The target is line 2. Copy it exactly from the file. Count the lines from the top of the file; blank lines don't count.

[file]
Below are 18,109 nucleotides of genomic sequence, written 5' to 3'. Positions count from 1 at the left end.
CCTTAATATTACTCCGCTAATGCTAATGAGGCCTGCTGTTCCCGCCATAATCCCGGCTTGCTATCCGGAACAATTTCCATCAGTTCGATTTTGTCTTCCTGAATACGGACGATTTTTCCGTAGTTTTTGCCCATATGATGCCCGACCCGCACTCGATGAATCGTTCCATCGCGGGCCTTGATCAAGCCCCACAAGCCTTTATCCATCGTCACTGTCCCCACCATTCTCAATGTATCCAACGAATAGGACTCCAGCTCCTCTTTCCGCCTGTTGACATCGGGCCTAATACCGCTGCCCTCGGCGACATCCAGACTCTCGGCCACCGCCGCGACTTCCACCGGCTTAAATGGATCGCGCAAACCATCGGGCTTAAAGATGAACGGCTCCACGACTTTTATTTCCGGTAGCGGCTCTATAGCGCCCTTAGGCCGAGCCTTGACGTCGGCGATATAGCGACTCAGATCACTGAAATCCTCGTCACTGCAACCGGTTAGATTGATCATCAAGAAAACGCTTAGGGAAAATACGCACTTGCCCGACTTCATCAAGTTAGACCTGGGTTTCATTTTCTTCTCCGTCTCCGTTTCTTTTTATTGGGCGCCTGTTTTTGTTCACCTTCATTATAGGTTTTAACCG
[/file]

CCTTAATATTACTCCGCTAATGCTAATGAGGCCTGCTGTTCCCGCCATAATCCCGGCTTGCTATCCGGAACAATTTCCATCAGTTCGATTTTGTCTTCCTGAATACGGACGATTTTTCCGTAGTTTTTGCCCATATGATGCCCGACCCGCACTCGATGAATCGTTCCATCGCGGGCCTTGATCAAGCCCCACAAGCCTTTATCCATCGTCACTGTCCCCACCATTCTCAATGTATCCAACGAATAGGACTCCAGCTCCTCTTTCCGCCTGTTGACATCGGGCCTAATACCGCTGCCCTCGGCGACATCCAGACTCTCGGCCACCGCCGCGACTTCCACCGGCTTAAATGGATCGCGCAAACCATCGGGCTTAAAGATGAACGGCTCCACGACTTTTATTTCCGGTAGCGGCTCTATAGCGCCCTTAGGCCGAGCCTTGACGTCGGCGATATAGCGACTCAGATCACTGAAATCCTCGTCACTGCAACCGGTTAGATTGATCATCAAGAAAACGCTTAGGGAAAATACGCACTTGCCCGACTTCATCAAGTTAGACCTGGGTTTCATTTTCTTCTCCGTCTCCGTTTCTTTTTATTGGGCGCCTGTTTTTGTTCACCTTCATTATAGGTTTTAACCG